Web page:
The regal Palais Longchamp is the site of Marseille’s Musee des Beaux-Arts, which is the city’s oldest museum. Home to a wonderful catalog of expert pieces, the gallery features works by Italian and Provencal artists. In addition, most works in the museum date from the 1600s to the present day. Asides from the impressive pieces, the palace has a great park too that locals visit in their droves when they want to enjoy the splendid weather. The place is one of the few green spots in Marseille’s center. Palais Longchamp is located at Boulevard Jardin Zoologique, Marseille, Provence-Alpes-Cote d’Azur.
>>Also Read: What is Marseille Famous For
Take on Château d’If, the 1500s Castle
Have you, by chance, come across The Count of Montecristo by Alexandre Dumas or read it? Then the island’s name won’t be strange to you. Even though some guides have suggested that the events in the book actually took place, the fictional count was never imprisoned here, even though this makes Château d’If no less interesting: visitors will have the chance to learn a great deal about the 1500s castle’s history as a prison for real-life political antagonists of the government.
Try Some Pastis
France might be known for its sophisticated and elegant cuisine and wine scene, the city of Marseille, is especially popular for its pastis. It is an anise-flavored aperitif also called ‘pastage’ by locals. There are many spots across Marseille to sample this traditional favorite. Usually, the aperitif is served with a water jug so drinkers can dilute the beverage to make it as weak or strong as they like. If you want to have a wide selection to choose from, proceed to Olives and Pastis, where there are 16 variations to choose from. It is located at 27 Rue Sainte, Marseille, Provence-Alpes-Cote d’Azur, 13001, France.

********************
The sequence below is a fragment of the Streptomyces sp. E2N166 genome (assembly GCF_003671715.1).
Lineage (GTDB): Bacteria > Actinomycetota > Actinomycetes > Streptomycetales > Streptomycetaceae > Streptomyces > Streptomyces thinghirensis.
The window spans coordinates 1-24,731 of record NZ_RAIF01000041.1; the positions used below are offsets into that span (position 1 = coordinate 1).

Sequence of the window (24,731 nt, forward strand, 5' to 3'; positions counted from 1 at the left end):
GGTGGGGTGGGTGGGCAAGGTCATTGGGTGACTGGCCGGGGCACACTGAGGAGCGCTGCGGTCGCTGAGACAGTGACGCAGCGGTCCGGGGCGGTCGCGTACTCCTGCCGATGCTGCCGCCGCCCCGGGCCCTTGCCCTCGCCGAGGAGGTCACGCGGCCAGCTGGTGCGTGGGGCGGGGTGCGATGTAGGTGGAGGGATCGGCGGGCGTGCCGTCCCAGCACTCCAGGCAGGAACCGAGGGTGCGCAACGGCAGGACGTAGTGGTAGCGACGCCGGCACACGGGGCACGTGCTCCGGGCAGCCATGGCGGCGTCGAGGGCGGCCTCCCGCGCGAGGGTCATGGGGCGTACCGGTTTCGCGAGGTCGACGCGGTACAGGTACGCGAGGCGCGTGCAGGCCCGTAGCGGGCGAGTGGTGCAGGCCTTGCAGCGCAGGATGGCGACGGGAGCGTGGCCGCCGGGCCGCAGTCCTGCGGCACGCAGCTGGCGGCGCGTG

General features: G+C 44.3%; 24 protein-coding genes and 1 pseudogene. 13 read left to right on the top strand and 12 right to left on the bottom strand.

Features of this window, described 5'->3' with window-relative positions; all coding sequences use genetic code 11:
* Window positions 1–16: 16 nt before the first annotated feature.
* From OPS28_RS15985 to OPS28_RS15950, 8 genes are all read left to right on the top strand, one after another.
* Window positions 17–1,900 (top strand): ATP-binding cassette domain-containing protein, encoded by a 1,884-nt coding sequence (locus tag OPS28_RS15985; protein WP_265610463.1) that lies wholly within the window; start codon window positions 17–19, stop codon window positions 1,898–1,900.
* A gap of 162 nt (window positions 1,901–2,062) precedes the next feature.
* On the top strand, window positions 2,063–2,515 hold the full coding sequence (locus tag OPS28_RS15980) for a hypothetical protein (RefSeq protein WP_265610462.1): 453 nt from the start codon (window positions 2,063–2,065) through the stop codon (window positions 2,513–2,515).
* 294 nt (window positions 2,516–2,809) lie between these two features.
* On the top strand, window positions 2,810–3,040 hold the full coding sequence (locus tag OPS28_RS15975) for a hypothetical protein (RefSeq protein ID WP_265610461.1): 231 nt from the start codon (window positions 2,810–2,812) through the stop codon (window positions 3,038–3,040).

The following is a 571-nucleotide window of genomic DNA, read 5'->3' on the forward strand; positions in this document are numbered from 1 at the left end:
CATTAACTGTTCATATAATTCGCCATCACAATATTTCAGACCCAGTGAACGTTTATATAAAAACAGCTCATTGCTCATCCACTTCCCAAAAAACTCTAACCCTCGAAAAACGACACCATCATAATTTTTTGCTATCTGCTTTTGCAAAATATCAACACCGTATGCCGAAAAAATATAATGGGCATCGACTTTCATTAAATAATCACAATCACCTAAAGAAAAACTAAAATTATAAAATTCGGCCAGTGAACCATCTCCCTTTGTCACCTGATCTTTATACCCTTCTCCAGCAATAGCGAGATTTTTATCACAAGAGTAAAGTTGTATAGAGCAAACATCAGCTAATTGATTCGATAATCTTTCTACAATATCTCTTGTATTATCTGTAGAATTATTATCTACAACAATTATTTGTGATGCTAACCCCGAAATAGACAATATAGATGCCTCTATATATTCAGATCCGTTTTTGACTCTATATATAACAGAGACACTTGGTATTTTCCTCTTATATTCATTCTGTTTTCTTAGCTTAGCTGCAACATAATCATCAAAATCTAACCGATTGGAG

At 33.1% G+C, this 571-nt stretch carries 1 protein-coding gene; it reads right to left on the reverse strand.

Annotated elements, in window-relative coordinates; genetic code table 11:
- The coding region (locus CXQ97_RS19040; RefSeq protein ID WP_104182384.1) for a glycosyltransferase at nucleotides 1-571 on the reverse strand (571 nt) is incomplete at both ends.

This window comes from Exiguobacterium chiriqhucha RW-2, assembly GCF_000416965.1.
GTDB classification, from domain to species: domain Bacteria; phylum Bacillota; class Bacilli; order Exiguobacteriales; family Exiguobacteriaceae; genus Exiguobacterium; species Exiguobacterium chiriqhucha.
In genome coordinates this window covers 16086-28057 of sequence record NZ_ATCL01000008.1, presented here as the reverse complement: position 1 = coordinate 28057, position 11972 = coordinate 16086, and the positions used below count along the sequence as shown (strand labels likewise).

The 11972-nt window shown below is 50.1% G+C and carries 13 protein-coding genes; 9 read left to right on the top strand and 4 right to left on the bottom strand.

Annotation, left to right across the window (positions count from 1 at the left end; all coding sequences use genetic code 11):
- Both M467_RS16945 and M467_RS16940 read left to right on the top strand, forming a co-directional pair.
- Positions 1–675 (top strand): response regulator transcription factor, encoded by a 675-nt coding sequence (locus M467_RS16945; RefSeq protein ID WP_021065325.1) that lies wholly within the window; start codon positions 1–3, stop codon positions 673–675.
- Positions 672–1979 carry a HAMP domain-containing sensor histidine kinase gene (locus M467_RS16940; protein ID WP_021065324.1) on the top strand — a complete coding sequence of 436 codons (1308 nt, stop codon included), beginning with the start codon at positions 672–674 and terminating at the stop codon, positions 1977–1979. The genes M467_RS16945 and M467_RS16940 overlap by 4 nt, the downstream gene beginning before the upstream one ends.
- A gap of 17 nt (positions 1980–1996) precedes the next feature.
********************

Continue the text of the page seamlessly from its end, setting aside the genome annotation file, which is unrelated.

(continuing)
Stroll Through La Canebière, Marseille’s Biggest Avenue
Not far from Le Panier and the Vieux Port, La Canebière is another of the city’s most significant areas. It is Marseille’s biggest avenue, and it represents the affluence that the city used to have. The imposing, magnificent structures and stately hotels that once stood on each side of the street have now been converted into dining establishments, offices, or shops. Still, they retain some of their former brilliance. The avenue spans almost 1 km from the Vieux Port and extends to the brisk Capucin neighborhood and others.
Appreciate Basilique Saint-Victor
This sanctuary of worship belongs to an abbey founded in the 5th-century and is now devoted to the martyr Saint-Victor. You will feel a medieval vibe by observing the exterior, and the sanctuary has a special ambiance because of its ancient past. The church’s foundation dates back to the Early Christian and Carolingian eras, even though the turreted towers are from the 1000s and 1300s. There is the initial catacomb chapel in the script and the Grotto of Saint-Victor. You will also find the 1200s Black Madonna in the basilica. Being one of the oldest buildings in the city that is still in shape, this place is a must-visit, especially if you are an architectural buff. Basilique Saint-Victor is located at 3, Rue de l’Abbaye, Marseille.
Be Dazed at the Specialties of Vieille Charité
Located on the Place des Moulins is the Vieille Charité. The structure was made in 1640 when the city town council chose to offer the poor residents a decent place to live. This complied with a royal decree of “enclosing the poor”. A three-floor public hospital, in 1749, with four wings was appended to the structure. There is a chapel at the center of the hospital’s complex. It was built from 1679 to 1707 and is a great piece of baroque architecture. Dating from 1863, its façade is more modern. Vieille Charité is located at 2 Rue de la Charite, Marseille.
Also Read: Is Marseille Expensive?
Yes, Marseille is an incredible city and definitely worth visiting. Also, ignore the people that say that Marseille is a dangerous place and should be avoided. The city of Marseille is an old one with several things to do and see that will keep you thoroughly engaged for days. I have compiled a list of some of the best attractions and memorable experiences you can forge for yourself when in Marseille. Interestingly, what Marseille offers is well beyond this list, but I do hope that you can start from here because the city is better experienced than read.